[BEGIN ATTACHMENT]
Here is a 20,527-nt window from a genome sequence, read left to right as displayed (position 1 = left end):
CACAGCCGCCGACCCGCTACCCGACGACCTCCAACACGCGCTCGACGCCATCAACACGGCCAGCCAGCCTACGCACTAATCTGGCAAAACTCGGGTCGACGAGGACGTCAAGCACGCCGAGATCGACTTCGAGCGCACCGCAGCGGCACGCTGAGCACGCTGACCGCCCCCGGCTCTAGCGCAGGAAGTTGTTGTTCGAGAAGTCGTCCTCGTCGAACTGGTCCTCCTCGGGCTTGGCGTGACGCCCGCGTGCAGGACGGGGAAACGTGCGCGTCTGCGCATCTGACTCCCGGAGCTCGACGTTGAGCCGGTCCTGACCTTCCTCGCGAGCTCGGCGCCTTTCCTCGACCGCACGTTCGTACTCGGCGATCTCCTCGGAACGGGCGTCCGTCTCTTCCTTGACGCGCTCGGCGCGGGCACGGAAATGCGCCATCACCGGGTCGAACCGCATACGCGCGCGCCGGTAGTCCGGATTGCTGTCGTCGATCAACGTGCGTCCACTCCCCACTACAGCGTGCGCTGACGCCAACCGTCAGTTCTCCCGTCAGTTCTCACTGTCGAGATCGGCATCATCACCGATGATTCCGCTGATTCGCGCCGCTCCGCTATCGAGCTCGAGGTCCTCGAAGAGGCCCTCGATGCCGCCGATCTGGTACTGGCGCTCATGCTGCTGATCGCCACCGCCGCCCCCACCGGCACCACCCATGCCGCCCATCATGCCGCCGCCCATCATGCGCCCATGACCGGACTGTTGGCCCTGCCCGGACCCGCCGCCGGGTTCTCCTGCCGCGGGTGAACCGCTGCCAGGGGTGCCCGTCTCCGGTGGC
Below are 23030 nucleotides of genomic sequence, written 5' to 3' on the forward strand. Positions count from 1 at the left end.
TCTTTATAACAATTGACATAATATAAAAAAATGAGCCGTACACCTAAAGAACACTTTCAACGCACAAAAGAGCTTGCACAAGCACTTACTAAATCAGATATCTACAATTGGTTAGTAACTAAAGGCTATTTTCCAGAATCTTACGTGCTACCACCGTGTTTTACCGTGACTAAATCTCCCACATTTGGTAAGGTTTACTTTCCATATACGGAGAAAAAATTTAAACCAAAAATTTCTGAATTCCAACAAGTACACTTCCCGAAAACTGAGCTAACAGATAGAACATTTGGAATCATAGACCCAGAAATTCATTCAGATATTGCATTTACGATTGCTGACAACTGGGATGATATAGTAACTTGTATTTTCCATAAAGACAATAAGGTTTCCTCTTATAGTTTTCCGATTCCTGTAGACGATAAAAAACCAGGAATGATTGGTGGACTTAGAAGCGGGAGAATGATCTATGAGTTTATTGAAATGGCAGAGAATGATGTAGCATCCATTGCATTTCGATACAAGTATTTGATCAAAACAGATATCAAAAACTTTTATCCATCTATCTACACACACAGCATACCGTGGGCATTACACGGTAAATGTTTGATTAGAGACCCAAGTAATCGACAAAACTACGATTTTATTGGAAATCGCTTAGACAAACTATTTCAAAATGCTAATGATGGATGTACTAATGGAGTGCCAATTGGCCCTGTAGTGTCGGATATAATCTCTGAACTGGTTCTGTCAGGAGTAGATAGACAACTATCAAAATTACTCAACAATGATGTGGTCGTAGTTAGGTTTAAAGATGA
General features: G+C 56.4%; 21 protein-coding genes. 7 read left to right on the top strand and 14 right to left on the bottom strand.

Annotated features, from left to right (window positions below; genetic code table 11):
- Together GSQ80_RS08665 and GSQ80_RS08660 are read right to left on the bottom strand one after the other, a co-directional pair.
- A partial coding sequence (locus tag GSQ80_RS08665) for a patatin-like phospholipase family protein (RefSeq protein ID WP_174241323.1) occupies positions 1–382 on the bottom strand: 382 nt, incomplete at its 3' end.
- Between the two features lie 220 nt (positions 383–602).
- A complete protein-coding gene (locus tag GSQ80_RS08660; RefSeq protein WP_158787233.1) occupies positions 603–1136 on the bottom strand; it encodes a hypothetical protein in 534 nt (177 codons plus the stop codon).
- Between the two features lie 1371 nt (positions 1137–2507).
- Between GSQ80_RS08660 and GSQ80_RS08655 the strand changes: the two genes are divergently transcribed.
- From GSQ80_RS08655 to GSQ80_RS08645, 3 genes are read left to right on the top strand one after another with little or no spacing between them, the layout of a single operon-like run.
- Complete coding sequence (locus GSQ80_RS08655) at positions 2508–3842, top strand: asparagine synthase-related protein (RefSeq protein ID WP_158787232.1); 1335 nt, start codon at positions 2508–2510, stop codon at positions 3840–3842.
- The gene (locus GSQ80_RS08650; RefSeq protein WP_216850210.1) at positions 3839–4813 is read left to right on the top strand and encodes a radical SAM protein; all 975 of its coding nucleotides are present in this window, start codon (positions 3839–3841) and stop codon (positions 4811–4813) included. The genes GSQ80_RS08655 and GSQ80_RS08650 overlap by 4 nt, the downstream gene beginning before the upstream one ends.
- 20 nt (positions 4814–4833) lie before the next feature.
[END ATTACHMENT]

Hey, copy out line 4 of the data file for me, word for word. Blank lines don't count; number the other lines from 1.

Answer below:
TCTTTATAACAATTGACATAATATAAAAAAATGAGCCGTACACCTAAAGAACACTTTCAACGCACAAAAGAGCTTGCACAAGCACTTACTAAATCAGATATCTACAATTGGTTAGTAACTAAAGGCTATTTTCCAGAATCTTACGTGCTACCACCGTGTTTTACCGTGACTAAATCTCCCACATTTGGTAAGGTTTACTTTCCATATACGGAGAAAAAATTTAAACCAAAAATTTCTGAATTCCAACAAGTACACTTCCCGAAAACTGAGCTAACAGATAGAACATTTGGAATCATAGACCCAGAAATTCATTCAGATATTGCATTTACGATTGCTGACAACTGGGATGATATAGTAACTTGTATTTTCCATAAAGACAATAAGGTTTCCTCTTATAGTTTTCCGATTCCTGTAGACGATAAAAAACCAGGAATGATTGGTGGACTTAGAAGCGGGAGAATGATCTATGAGTTTATTGAAATGGCAGAGAATGATGTAGCATCCATTGCATTTCGATACAAGTATTTGATCAAAACAGATATCAAAAACTTTTATCCATCTATCTACACACACAGCATACCGTGGGCATTACACGGTAAATGTTTGATTAGAGACCCAAGTAATCGACAAAACTACGATTTTATTGGAAATCGCTTAGACAAACTATTTCAAAATGCTAATGATGGATGTACTAATGGAGTGCCAATTGGCCCTGTAGTGTCGGATATAATCTCTGAACTGGTTCTGTCAGGAGTAGATAGACAACTATCAAAATTACTCAACAATGATGTGGTCGTAGTTAGGTTTAAAGATGA